Three Way Switch Wiring Help Needed

For the life of me I can’t figure out how to wire this switch to make it work. I have tried every configuration I can think of and the switch doesn’t turn on. Below is a picture of what I’m dealing with. Any help that can be provided would be greatly appreciated!

It’s a little tough to see from the picture that you posted. Perhaps you can pull the switch out more and take another picture.

But let’s start with this. I see the 3-wire Romex that is exiting the box at the top right. Are the black white red and ground all from that 3 wire Romex the only conductors connected to the switch?

That switch should be placed it in the box where the power comes into that run. If that were the case, I would expect to see a second 2-wire Romex with a constant hot in the box. It may be your picture, but I don’t see it. So as of right now I’m thinking that switch is in the wrong box, but better pictures may tell a different story.

Also, can you confirm that the switch is part of a 3-way run? In other words, this is one of 2 switches that control a light or series of lights?

As Bry said it’s difficult from this photo to see the wires coming from the top right Romex.
A few questions in addition to Bry’s 2-Way / 3-Way question

  1. What was in this location before you switched to the dimmer? Do you recall how it was wired?

  2. I see this box has at least three dimmers/switches which means there are other wires to consider.

  3. Do you have a meter of some sort that can measure the voltage on a wire? If not I would suggest you invest in a simple non contact tester, especially if you plan to change more to smart dimmers.

A voltage tester would be helpful. There Non-Contact type that are supposed to tell if a wire has voltage by just touching a wire. Most common complaint is they are too sensitive and shows wires that are not “hot” to have voltage However I’ve never used one of these and I read mixed reviews. So if you try one be sure you can return it.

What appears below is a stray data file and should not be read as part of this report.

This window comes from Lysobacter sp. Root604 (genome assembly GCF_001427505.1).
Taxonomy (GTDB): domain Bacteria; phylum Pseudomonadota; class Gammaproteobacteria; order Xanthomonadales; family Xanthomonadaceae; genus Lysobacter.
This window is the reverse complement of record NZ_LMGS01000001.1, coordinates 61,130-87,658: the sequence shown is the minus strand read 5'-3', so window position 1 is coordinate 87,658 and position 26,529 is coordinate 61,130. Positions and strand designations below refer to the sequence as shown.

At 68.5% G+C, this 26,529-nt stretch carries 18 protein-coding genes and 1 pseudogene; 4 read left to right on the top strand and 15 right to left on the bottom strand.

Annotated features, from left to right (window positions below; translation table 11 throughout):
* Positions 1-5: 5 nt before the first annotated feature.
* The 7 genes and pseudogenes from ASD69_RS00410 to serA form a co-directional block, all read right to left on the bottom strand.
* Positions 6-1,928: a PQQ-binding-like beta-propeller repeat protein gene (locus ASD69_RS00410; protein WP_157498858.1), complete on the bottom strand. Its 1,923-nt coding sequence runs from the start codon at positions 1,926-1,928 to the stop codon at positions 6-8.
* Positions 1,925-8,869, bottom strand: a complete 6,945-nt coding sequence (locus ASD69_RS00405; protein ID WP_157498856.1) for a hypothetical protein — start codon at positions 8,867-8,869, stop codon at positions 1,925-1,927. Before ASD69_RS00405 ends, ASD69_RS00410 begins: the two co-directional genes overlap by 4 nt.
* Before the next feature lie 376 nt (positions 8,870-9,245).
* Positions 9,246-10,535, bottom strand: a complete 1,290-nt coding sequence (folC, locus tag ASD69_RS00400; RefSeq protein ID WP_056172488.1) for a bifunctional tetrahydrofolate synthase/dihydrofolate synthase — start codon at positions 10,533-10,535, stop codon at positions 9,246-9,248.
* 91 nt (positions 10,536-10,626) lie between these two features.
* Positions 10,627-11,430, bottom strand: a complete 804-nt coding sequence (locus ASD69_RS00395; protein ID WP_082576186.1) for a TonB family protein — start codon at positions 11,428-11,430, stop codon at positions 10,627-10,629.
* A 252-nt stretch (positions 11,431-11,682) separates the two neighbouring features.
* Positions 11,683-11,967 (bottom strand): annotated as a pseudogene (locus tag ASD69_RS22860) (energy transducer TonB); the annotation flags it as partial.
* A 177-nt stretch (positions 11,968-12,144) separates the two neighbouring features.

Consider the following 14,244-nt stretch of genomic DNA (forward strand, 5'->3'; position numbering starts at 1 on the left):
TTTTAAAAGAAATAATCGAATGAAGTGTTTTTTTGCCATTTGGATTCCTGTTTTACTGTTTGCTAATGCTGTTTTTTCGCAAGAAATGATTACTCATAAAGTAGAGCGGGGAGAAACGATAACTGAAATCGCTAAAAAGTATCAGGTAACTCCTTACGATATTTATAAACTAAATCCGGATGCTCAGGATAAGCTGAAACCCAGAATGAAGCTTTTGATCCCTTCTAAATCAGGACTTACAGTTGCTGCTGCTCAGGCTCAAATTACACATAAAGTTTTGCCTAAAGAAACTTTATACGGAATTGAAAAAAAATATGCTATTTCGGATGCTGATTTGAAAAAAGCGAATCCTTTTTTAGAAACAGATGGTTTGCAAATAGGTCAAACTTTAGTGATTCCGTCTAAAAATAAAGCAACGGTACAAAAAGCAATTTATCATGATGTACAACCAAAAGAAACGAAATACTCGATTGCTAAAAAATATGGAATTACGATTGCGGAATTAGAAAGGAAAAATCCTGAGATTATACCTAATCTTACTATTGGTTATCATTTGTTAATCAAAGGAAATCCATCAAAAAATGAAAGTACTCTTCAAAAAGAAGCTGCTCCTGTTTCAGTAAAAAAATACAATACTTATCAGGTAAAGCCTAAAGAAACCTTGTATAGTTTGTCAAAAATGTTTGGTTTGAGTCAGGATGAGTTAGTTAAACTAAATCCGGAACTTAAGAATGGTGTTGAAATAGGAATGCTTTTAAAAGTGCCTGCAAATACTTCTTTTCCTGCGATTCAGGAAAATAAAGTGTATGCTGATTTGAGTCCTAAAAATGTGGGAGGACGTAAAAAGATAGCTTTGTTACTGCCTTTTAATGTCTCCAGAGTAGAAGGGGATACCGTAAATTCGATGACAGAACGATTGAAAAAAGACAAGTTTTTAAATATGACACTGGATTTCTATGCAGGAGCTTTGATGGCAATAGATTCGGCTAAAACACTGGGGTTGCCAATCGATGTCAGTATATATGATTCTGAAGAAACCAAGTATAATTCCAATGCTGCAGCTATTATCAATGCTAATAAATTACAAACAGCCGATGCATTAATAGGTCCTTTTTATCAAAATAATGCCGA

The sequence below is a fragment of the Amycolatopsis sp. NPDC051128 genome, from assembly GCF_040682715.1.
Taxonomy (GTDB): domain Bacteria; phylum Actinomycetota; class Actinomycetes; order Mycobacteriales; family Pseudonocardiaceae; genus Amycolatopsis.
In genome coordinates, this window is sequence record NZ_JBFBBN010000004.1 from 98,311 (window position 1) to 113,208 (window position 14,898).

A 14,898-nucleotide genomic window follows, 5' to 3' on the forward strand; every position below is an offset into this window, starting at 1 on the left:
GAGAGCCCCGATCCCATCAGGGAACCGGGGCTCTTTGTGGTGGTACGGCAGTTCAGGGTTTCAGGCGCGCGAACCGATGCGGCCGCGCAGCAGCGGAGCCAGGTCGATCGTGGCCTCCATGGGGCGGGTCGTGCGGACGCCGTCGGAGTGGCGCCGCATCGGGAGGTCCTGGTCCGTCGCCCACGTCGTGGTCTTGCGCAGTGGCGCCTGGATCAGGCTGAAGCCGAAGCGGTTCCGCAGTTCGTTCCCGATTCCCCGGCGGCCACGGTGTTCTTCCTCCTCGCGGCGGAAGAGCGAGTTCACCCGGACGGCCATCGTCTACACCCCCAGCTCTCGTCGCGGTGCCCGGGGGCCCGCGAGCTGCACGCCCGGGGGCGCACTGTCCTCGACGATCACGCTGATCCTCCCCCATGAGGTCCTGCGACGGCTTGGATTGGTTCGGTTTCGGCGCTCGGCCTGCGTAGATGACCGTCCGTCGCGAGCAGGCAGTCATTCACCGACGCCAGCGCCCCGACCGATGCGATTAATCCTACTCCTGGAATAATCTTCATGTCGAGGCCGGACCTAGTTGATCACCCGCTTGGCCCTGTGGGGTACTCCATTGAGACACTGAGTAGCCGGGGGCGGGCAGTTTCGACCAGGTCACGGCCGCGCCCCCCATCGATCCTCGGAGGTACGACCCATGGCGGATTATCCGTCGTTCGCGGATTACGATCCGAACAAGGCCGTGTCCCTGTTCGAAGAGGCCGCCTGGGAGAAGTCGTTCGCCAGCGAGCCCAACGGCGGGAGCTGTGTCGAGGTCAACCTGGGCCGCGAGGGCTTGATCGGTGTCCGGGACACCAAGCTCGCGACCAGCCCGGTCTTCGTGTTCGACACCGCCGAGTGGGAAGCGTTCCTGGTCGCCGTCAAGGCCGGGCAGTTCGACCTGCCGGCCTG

Or you can get something that has to touch the wires but provides a reading. And they do not have the sensitivity issue that the non contact testers have. Because they are touching the wire they are pretty much right on.

Maybe something like Simple tester

. . . and do you have pictures of how it was wired before you replaced it?

Here is another angle

You didn’t answer my questions regarding confirming if the switch is part of a three way or if there are more wires in the box than are connected to the switch. Based on your additional picture, I’m going to assume that this switch is part of a 3-way since I see a red wire presumably from a 3-wire Romex. I’m also going to assume that this is the only Romex in the box since your picture doesn’t show any others.

If that’s the case, you can place the Inovelli in this box. The Inovelli requires constant power which you don’t have here. This would be a 2-wire Romex where power is being fed to this leg. Since you don’t have that here, it’s either a) in the other box, which would be good; or b) fed to the light first which isn’t so good.

The first step in diagnosing three-way circuits is to determine which box/Romex is the source of constant power. Once you know that you can figure out the rest.